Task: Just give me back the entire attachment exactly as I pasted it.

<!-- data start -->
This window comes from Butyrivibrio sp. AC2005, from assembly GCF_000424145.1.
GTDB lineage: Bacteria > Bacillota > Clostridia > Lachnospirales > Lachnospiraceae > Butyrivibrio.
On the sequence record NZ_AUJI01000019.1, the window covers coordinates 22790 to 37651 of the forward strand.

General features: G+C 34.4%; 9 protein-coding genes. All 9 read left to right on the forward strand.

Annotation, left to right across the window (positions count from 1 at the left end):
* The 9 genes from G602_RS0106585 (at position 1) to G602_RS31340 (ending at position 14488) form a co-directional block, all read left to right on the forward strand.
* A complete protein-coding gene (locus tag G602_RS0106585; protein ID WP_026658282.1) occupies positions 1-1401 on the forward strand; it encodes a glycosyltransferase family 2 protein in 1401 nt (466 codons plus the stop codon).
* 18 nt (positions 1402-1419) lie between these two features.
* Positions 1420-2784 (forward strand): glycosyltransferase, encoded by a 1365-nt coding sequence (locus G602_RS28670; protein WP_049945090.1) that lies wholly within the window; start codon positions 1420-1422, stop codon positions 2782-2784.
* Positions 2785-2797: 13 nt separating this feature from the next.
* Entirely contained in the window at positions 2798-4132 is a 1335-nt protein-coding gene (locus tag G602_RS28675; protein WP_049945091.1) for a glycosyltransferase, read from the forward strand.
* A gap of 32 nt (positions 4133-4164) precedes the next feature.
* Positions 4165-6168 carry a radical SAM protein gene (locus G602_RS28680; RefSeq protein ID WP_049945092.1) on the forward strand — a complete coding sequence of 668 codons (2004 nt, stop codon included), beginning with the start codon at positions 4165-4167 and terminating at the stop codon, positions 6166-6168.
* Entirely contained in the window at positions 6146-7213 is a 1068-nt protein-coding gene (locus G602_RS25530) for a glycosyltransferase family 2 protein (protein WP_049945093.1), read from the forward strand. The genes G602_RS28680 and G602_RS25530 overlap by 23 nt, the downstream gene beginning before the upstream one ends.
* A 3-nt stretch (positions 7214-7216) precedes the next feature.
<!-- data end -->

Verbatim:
This window comes from Butyrivibrio sp. AC2005, from assembly GCF_000424145.1.
GTDB lineage: Bacteria > Bacillota > Clostridia > Lachnospirales > Lachnospiraceae > Butyrivibrio.
On the sequence record NZ_AUJI01000019.1, the window covers coordinates 22790 to 37651 of the forward strand.

General features: G+C 34.4%; 9 protein-coding genes. All 9 read left to right on the forward strand.

Annotation, left to right across the window (positions count from 1 at the left end):
* The 9 genes from G602_RS0106585 (at position 1) to G602_RS31340 (ending at position 14488) form a co-directional block, all read left to right on the forward strand.
* A complete protein-coding gene (locus tag G602_RS0106585; protein ID WP_026658282.1) occupies positions 1-1401 on the forward strand; it encodes a glycosyltransferase family 2 protein in 1401 nt (466 codons plus the stop codon).
* 18 nt (positions 1402-1419) lie between these two features.
* Positions 1420-2784 (forward strand): glycosyltransferase, encoded by a 1365-nt coding sequence (locus G602_RS28670; protein WP_049945090.1) that lies wholly within the window; start codon positions 1420-1422, stop codon positions 2782-2784.
* Positions 2785-2797: 13 nt separating this feature from the next.
* Entirely contained in the window at positions 2798-4132 is a 1335-nt protein-coding gene (locus tag G602_RS28675; protein WP_049945091.1) for a glycosyltransferase, read from the forward strand.
* A gap of 32 nt (positions 4133-4164) precedes the next feature.
* Positions 4165-6168 carry a radical SAM protein gene (locus G602_RS28680; RefSeq protein ID WP_049945092.1) on the forward strand — a complete coding sequence of 668 codons (2004 nt, stop codon included), beginning with the start codon at positions 4165-4167 and terminating at the stop codon, positions 6166-6168.
* Entirely contained in the window at positions 6146-7213 is a 1068-nt protein-coding gene (locus G602_RS25530) for a glycosyltransferase family 2 protein (protein WP_049945093.1), read from the forward strand. The genes G602_RS28680 and G602_RS25530 overlap by 23 nt, the downstream gene beginning before the upstream one ends.
* A 3-nt stretch (positions 7214-7216) precedes the next feature.